By JL Lycette, MD
It is 4:15 PM in my clinic, and I’m running almost an hour behind.
One of my earlier patients, booked for a “routine” follow-up appointment, arrived acutely ill and thus required more of my time and attention than the schedule allotted for. Accordingly, every patient booked after that has ended up waiting for me. And, as I’m a cancer physician, each of them requires—and deserves—all my time and energy. There are no “easy” visits here.
By the end of the afternoon, I’ve given up on any possibility of getting back on track and simply inform my staff to tell every patient upon check-in to expect a long wait.
I have two more patients to go when I get a ping on my right-side monitor, a direct message from someone in our “prior authorization” department. Nowadays, doctors receive so many electronic notifications on various platforms that most of us have dual monitors, one side for the Electronic Medical Record (EMR) and the other monitor for everything else. I keep my email and DM’s open on the second monitor.
Is this distracting from patient care? Yes.
Is it necessary? Also yes.
Because, as in this case, it’s a time-sensitive matter.
The DM tells me that the appeal phone call for a denial of coverage for one of my other patients is now scheduled – for right this moment. I sigh in defeat. The insurance company doesn’t do any calls after 5:00 PM, so I can’t request to make the call after I finish with my already waiting patients. And worse, if I don’t take the time they’re offering now, they will close the appeal, and we’ll have to start over from the beginning, which will take time. Time the patient doesn’t have.
I respond that I’ll do the call, and DM my medical assistant to tell the remaining patients I’m being held up further.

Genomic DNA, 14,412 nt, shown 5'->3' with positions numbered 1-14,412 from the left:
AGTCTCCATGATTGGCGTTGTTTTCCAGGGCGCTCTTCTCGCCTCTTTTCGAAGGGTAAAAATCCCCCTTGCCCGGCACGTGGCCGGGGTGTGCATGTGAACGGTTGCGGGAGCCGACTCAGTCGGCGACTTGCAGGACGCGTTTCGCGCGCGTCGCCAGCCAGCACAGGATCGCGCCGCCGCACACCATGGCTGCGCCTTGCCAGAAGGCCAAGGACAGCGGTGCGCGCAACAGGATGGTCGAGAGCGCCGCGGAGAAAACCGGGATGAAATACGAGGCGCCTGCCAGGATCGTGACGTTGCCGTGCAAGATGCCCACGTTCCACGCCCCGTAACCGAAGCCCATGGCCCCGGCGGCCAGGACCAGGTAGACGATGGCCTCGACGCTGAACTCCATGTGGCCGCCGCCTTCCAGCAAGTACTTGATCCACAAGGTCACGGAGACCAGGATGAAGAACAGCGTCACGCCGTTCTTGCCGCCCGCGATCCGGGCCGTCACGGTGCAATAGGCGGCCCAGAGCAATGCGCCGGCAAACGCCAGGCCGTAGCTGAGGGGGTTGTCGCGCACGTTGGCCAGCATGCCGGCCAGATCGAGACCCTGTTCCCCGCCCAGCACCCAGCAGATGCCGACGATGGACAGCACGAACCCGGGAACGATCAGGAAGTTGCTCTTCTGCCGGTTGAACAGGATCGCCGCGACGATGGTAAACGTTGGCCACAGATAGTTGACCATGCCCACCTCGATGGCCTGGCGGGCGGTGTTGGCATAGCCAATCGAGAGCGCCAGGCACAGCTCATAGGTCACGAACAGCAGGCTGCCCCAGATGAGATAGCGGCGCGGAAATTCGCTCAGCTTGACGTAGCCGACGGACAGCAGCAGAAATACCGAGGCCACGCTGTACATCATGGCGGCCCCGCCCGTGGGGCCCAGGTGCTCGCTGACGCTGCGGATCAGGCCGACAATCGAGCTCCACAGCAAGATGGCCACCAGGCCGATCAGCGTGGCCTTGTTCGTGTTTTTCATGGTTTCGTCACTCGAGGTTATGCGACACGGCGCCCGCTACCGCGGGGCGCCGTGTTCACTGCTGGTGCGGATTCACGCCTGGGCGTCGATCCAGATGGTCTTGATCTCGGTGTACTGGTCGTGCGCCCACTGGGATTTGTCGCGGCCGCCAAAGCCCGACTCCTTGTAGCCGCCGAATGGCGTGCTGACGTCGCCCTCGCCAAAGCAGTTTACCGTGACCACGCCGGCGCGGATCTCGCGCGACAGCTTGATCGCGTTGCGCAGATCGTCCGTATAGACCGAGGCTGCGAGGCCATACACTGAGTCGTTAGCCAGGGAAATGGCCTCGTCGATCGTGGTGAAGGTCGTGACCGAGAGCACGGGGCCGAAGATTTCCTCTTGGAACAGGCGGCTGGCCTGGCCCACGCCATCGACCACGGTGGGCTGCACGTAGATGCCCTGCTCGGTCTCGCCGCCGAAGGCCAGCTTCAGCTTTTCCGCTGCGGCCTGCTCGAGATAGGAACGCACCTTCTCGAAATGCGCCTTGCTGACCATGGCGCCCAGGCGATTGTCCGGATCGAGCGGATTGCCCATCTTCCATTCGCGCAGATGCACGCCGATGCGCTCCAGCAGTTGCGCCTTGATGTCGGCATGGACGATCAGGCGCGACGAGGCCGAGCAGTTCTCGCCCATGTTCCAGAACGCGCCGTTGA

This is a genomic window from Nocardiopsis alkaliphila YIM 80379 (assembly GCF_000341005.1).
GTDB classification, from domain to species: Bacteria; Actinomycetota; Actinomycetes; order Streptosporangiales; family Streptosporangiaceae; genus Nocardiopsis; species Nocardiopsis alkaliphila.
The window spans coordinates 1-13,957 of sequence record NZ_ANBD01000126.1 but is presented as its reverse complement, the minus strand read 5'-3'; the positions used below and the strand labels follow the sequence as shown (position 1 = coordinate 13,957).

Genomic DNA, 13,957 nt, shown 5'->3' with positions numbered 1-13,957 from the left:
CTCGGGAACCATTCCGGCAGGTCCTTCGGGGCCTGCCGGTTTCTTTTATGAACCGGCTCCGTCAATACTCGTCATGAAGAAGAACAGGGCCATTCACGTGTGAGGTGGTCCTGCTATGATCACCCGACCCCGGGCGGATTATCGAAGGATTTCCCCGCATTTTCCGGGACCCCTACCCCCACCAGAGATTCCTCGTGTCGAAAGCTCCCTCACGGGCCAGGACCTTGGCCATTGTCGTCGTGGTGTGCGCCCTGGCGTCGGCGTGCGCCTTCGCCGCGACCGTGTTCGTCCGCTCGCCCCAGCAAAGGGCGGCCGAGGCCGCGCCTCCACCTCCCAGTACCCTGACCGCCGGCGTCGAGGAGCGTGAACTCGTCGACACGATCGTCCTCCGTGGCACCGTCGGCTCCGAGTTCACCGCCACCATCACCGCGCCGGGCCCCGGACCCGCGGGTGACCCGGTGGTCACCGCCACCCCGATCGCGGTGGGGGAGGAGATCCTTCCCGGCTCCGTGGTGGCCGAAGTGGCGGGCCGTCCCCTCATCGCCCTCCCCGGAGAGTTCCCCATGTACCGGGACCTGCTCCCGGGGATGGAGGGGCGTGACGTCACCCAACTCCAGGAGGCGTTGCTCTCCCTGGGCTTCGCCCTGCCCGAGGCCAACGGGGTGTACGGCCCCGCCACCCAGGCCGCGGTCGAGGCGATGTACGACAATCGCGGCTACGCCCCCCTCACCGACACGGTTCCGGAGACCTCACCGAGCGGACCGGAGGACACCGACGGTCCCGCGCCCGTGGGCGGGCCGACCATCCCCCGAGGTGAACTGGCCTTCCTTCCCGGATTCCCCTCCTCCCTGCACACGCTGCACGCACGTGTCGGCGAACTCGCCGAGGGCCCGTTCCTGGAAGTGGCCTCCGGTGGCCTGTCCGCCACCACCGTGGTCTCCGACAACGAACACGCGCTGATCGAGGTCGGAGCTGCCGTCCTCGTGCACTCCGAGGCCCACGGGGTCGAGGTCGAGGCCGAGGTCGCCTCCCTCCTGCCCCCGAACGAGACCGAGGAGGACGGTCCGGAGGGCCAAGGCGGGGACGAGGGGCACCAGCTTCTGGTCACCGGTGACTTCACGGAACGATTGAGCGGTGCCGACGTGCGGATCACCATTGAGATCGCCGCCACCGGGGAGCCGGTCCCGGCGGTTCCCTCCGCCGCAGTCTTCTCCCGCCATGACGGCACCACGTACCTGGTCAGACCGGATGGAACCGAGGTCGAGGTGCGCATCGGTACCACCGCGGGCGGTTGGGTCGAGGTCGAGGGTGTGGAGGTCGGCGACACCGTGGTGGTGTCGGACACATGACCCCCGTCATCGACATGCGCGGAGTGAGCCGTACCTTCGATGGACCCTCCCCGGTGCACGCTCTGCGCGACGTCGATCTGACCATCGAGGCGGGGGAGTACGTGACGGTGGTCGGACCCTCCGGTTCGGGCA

From my office, I call the number for the “peer-to-peer.” After several days of work on the appeal by our hospital’s prior authorization team and me, I will finally be allowed to speak to a physician at the insurance company. However, although the term is “peer-to-peer,” in my experience, the physician I talk to will rarely be of my same specialty. I may need to explain the intricacies of oncology to, say, a cardiologist or a radiologist.
One might think that after all the time and effort to schedule the peer-to-peer call, I could instantly reach the physician on the other end. One would be wrong.
I go through a phone tree. When a person finally picks up, I give the disembodied voice the demographics of my patient and their case number. Then I’m put on hold again. After several precious minutes—in which I picture my remaining patients poking their heads into the halls to ask my staff where I am and point out how long they’ve been waiting—another non-physician voice comes on the line, only to tell me they’re putting me on hold again. Several more minutes tick by, during which I try to catch up on some charting, but the hold music is too distracting. I don’t dare try to change the volume or phone settings in case I accidentally disconnect the call.
Finally, the insurance physician picks up. I glance at the ticking digital timer on the phone base. Twelve minutes have elapsed.
I take a deep breath and calmly explain my patient’s situation and the treatment I’ve prescribed. What I’ve given up on saying on these calls is that all of this is written out in my patient’s chart in a very detailed manner, as are all my patients’ treatment plans. Physicians spend years of training on how to properly document our clinical rationale.